Not quite Super Thursday!

Week Commencing Monday 10th August 2015

Overriding Market Themes

We start this week with news that the US economy has added 215,000 new jobs in July, while the unemployment rate held steady at its seven year low of 5.3 percent. Monthly job growth has averaged just over 211,000 so far this year, a level suggesting that employers and businesses are confident the economy will continue to expand and require more workers to facilitate their growth programs. The government also said employers added a total of 14,000 more jobs in May and June than previously estimated. The release was viewed by the market as crucially important, given its impact on any potential change in the Federal Reserve’s interest rate agenda. The Fed has held its key short-term interest rates near zero since the financial crisis of 2008 in an attempt to try and boost borrowing, investing and spending. Given the recent spate of good news, the Fed appears to be closer than ever to concluding that the economy is strong enough to withstand higher rates.

That said, many still believe that the recovery has not taken hold sufficiently to entertain a rate rise. The economy’s overall growth rate has remained lacklustre at an annualized pace of 1.5 percent in the first of half the year, and pay raises have been sluggish, with average hourly earnings in July up just 2.1 percent from a year earlier. Despite this, most economists and financial pundits still believe that a rate rise is on the cards either late Q3 or beginning of Q4 2015. Interesting times lie ahead for the economy, and the Dollar! What will happen, watch this space!

Back in the UK, the Pound dived on the back of the so-called Super Thursday event, where the Bank of England voted to maintain rates at current levels by 8-1. The voting pattern pushed the possibility of the first rate rise for more than five years from the current 0.5% low back into early 2016, according to most analysts. Only Ian McCafferty, the long standing hawk on the committee voted for an immediate rate rise, leaving the doves well in the majority. During the press conference, Mark Carney also said that he expected inflation to be back to its 2 percent target in two years’ time, in line with its previous forecast in May, despite a renewed drop in oil prices and a strengthening of Sterling in the last quarter.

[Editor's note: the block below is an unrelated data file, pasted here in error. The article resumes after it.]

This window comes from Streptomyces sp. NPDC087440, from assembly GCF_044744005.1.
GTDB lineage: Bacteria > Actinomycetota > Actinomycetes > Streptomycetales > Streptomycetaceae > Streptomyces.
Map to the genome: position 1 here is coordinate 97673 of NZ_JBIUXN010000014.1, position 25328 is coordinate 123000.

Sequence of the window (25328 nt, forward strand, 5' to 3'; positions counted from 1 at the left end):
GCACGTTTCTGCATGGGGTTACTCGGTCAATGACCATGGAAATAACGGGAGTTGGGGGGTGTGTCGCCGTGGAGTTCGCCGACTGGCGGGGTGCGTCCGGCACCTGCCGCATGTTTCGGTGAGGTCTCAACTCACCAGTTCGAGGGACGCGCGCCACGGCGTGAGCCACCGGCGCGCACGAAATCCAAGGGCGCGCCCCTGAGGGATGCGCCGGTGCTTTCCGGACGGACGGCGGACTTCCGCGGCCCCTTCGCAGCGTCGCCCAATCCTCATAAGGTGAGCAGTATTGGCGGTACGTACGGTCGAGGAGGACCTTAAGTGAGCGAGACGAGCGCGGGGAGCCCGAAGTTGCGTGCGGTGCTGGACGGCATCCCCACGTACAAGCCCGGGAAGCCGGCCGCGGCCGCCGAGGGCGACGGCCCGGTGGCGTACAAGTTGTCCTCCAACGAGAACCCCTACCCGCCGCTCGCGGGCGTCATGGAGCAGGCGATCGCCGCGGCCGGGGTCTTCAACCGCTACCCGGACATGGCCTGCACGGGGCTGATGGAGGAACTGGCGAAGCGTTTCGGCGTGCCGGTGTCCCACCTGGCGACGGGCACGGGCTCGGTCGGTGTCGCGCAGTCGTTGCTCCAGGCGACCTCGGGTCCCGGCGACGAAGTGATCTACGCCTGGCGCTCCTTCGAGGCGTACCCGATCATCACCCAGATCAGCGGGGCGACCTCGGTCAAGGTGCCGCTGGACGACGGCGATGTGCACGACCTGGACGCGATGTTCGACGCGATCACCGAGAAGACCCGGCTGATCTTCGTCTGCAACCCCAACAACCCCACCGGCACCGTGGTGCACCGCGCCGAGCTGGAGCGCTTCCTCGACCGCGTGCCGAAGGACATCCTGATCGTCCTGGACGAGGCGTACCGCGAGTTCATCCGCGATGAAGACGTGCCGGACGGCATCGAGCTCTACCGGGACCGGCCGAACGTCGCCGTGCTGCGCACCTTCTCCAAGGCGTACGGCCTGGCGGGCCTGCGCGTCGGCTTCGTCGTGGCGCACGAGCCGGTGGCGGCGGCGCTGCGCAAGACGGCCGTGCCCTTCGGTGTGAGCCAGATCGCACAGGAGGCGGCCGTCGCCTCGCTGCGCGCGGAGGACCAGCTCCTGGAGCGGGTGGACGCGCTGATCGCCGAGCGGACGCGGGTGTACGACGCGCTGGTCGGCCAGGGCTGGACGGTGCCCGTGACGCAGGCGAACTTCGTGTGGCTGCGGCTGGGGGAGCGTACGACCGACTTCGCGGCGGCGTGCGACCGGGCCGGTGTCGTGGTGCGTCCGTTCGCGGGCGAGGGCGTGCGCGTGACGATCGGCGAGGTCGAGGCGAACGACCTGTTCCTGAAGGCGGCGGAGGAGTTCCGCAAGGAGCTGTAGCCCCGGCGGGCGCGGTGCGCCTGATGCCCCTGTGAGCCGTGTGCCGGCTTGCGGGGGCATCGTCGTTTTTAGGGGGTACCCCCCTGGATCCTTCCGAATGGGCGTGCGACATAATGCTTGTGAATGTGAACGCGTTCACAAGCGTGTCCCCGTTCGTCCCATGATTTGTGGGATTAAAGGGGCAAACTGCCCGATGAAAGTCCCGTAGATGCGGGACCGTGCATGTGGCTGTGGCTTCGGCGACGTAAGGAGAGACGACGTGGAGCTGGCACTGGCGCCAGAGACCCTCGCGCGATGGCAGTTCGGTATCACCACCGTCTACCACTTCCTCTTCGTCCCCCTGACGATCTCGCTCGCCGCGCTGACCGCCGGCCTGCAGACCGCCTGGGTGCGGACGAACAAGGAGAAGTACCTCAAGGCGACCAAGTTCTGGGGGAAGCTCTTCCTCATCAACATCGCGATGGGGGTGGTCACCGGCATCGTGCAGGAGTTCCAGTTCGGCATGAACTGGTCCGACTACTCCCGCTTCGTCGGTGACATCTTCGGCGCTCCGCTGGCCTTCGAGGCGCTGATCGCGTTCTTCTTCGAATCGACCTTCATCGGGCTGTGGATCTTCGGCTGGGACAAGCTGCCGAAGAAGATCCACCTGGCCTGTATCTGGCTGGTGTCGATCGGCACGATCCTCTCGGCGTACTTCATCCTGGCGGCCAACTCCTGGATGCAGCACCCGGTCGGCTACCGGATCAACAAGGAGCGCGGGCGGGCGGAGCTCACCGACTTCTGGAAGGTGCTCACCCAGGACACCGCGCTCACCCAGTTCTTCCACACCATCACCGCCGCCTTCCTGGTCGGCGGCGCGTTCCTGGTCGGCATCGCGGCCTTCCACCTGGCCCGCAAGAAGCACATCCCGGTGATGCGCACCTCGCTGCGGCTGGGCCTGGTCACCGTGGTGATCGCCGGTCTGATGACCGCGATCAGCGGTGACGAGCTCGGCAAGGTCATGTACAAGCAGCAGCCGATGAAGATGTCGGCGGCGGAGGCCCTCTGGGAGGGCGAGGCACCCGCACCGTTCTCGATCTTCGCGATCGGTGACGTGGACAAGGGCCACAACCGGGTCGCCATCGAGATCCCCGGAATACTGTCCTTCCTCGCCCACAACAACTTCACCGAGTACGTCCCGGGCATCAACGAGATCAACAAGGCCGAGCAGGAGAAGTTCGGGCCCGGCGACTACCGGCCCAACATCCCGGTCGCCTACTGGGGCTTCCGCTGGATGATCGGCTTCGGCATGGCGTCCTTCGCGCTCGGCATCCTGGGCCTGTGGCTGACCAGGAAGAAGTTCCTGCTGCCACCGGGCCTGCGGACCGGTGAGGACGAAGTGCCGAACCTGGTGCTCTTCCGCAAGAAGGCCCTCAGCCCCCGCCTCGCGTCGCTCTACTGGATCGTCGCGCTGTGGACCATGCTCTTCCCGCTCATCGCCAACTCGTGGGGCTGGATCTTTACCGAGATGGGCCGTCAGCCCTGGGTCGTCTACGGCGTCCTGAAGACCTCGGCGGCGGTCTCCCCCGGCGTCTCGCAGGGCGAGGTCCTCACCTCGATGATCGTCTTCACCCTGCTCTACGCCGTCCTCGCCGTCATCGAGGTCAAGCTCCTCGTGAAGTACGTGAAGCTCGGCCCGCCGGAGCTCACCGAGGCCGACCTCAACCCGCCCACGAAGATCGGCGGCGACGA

In terms of forecasting, the Bank of England did release some positive news. According to their assessment, the economy will grow 2.8 percent in 2015, a level slightly higher than previously anticipated, and 2.6 percent next year. Wages will also rise faster this year than forecast in May, at a rate of 3 percent, and increase 3.75 percent in 2016.

 

GBP This Week

GBP was a notable underperformer last week after Super Thursday saw the MPC indicate a slightly less than hawkish economic outlook, pushing back the approximate timing of rate rises. Sterling struggled to maintain its position in the 1.40’s versus the Euro, which the US Dollar made some significant gains back into the 1.54’s. The apparent dovishness of the bank does reinforce our assessment that any Sterling appreciation versus the EUR is likely to be gradual, while the USD should still hold the cards given the now somewhat diverging interest rate paths.

In terms of data, a swath of UK labour market releases on Wednesday should confirm unemployment steady at 5.6 percent. Average weekly earnings growth may however slow to 2.9 percent versus 3.2 percent on a reduction of expected bonus levels. Interestingly, the claimant count may well see an unusual gain for July, with an increase of a mere 3,000 expected.

All in all, Sterling had a knock last week but should have sufficient leverage to offer some resistance versus a powerful US Dollar. I would also expect Sterling to recover some of its losses versus the Euro, potentially resettling in the 1.4250 level by the end of play.

USD This Week

Data wise we have a quiet week for the US, with Retail Sales on Thursday headlining. We expect the index to confirm 0.6 percent and 0.4 percent respectively on both the headline and core figures, in line with market expectations. Moving to Friday we expect industrial production coupled with the Michigan consumer sentiment report, where we expect prints of 0.4 percent and 94.0 respectively. These are on the bullish side of expectations, however given the recent numbers seen from across the pond, we believe the economy has the necessary power to push through these figures.

Given the expectations of decent prints, we expect the Dollar to continue to outperform its peers this week. With this in mind, expect Sterling to put up a fight and remain reasonably flat, with risk pointing to the downside however. EUR/USD should also continue to point south, with perhaps a 1 – 2 cent move on the cards should the ECB meeting be particularly negative.

EUR This Week

We have a light week ahead for Europe, with the ECB July meeting minutes the only release of note. As always, any mention of Greece will likely be top of the economic reading list, especially given the upcoming 20th August EUR 3.2 billion payments due to the ECB being due this month.

The Euro has had a rough ride of late, only managing to muster some strength versus Sterling after the dovish Bank of England release. We believe that this strength will be short-lived however, so expect some further losses against its major peers as we progress towards the middle of the month.

 

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